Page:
A week or so ago I was able to go on a little family vacation to California to celebrate Mother's Day with my in-laws and my wedding Anniversary. We very rarely get to take vacations, so it was a nice little treat. I did take all of my work with me and I beaded at night after the little ones were asleep.
While we were there we visited the San Diego Zoo. We go every time we are there. I like the flowers they have growing just as much as the animals. Though I did take more pictures of the flowers than the animals. People were looking at me like I was crazy. Some of the flowers I could identify, some I couldn't. There were so many varieties and colors of Hibiscus there. Some gigantic, some tiny, some doubled, some multi colored, some single colored. I really need to get my hands on a Hibiscus flower so I can take it apart and study it.
We also visited an aquarium there. Ocean plants are weird.
I'm nearly done with the custom wedding bouquet I've been working on. I started the assembly process yesterday. I've finished the cascade section, and am now working on the main section, which will take longer. I'm wrapping all the branches and flowers with embroidery floss (and using it for assembly). It's not completely necessary since the only place it's visible is underneath the bouquet, but I thought it would be a nice touch. And it really does help with assembly. Look at all those fillers! I am so excited to show you all the finished piece next week.
Hmm. I don't think I showed pictures of the ruffled leaves I made for the bouquet. We decided to use the crystal ones (with the bugle bead ruffles) and the white ones with the sewn-on veins. Then we just did plain ivory leaf branches, instead of the darker ivory ruffled ones shown here.
I mentioned last post about a new technique called Filigree. I did make a sample of those leaves, but my customer didn't like them in the bouquet, so I'll be saving that for another project. You can see the sample leaf I made here - it's the open metallic silver one in the bottom right. Very fun technique. It's made very much like an idea I had for a sample I made for a customer a few months back. Same general technique, just with spaces instead of full coverage.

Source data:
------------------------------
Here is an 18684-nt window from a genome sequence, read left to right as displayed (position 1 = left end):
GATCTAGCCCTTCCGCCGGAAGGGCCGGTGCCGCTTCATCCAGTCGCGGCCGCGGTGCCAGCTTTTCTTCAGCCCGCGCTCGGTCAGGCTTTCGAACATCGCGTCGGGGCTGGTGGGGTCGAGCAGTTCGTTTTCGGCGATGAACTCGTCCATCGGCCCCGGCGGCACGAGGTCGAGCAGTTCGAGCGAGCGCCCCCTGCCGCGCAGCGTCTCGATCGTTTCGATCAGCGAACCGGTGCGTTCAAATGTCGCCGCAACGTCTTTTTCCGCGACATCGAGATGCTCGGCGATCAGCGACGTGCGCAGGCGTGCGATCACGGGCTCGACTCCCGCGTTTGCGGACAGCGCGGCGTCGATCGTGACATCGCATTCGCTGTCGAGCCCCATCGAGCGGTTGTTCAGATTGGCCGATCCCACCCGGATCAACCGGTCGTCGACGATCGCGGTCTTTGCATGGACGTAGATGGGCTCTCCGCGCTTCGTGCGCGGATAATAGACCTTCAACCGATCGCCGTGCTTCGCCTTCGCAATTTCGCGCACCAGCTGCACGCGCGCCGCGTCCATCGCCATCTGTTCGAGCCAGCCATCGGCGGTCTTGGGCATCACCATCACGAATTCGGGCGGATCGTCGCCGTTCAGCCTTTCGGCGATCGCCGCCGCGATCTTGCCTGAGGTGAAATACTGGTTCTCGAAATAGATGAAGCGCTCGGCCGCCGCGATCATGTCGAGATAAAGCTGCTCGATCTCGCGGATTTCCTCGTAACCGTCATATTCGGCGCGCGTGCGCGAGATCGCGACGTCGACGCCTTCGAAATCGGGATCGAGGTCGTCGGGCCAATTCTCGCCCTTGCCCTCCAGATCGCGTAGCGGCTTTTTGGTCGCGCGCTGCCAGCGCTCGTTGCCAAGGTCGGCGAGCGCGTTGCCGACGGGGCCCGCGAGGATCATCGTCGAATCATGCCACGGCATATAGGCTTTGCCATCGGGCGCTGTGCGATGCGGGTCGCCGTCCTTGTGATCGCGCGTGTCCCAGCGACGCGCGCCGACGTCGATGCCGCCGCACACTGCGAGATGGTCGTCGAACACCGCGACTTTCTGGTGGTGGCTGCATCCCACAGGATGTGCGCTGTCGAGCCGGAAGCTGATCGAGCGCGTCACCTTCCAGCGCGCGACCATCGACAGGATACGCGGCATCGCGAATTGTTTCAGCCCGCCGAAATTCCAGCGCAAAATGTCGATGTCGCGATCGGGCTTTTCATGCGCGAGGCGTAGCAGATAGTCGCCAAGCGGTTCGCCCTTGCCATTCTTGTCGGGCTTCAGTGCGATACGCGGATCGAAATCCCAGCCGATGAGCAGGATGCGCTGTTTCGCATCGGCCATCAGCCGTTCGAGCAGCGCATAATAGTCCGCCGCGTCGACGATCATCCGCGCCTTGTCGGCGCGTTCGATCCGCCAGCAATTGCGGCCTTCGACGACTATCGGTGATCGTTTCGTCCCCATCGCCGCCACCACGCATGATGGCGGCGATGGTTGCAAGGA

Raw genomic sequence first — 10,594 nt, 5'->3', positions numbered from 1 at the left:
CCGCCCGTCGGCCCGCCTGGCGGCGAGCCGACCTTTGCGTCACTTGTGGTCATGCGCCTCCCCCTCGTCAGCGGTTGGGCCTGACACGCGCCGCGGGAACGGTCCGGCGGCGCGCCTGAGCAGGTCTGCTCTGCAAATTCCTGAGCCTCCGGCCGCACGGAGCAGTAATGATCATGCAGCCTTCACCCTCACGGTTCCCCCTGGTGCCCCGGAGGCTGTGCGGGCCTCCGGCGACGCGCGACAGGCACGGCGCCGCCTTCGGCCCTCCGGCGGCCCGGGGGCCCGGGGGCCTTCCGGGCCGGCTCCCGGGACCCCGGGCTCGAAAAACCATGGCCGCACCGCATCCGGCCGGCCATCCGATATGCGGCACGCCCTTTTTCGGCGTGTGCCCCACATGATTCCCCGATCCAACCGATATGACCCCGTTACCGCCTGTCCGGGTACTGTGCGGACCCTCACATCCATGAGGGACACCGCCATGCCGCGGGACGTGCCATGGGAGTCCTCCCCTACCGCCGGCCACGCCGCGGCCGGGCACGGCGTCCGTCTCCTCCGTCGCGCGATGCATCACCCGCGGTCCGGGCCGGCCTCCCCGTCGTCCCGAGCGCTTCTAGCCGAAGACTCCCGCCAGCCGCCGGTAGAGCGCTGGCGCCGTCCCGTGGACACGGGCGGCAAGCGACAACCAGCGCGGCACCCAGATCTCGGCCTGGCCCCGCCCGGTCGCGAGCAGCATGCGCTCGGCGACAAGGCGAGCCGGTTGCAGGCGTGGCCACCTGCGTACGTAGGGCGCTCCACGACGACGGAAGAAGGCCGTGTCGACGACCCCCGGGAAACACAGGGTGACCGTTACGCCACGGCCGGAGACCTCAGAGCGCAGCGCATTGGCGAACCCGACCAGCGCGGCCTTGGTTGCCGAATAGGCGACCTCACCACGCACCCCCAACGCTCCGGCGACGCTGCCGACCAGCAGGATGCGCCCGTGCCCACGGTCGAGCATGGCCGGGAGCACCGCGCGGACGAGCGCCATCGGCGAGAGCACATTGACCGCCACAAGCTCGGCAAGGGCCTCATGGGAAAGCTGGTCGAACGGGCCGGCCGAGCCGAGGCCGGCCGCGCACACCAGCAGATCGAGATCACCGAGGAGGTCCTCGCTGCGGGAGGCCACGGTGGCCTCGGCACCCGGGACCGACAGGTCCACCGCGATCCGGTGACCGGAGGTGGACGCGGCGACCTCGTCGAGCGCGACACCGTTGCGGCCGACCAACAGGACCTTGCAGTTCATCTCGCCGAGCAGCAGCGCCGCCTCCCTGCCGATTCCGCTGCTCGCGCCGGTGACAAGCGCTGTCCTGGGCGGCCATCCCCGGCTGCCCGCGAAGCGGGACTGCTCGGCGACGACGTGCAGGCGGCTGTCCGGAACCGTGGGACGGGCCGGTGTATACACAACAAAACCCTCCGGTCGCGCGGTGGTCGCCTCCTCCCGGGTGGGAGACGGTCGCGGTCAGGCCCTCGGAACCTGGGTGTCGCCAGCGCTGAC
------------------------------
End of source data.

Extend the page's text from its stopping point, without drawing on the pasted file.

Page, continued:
I've also dismantled another flower to study. This time it's a flower out of my "garden". I actually really struggle with live gardening - particularly the "live" part - but this rose bush must be very hardy, since it's come back year after year since I planted it. I want to plant more of them just because they have magic that helps them survive my black thumb of death. They are such a pretty color, too.
Anyways, so I picked some of these roses (one full bloom and a bud) so I could measure all the pieces and whatnot. When I picked the bud it was very tightly closed, still a little cone shape. But when I was about to snap a picture of it, it suddenly decided it was time to bloom and popped open. Right in front of me. Did you know that flowers make a sound when they first open? It was the cutest little "poof" I've ever heard. Then I just sat there and watched for a few seconds while the petals kept spreading open. What a fascinating thing to witness! Wish I'd had the sense to hit the record button, but I was too busy watching with wide-eyed wonder.
Don't ask how I got my background so perfect for some of those shots. I have no idea. It's almost time to head up the mountains nearby to photograph the wildflowers up there. I've been wanting to make beaded replicas of those for years.
Next weekend I'm hoping to have more teaser pics of some of the beaded berries I've been working on with Suzanne Steffenson. It will probably be early June for that tutorial release.
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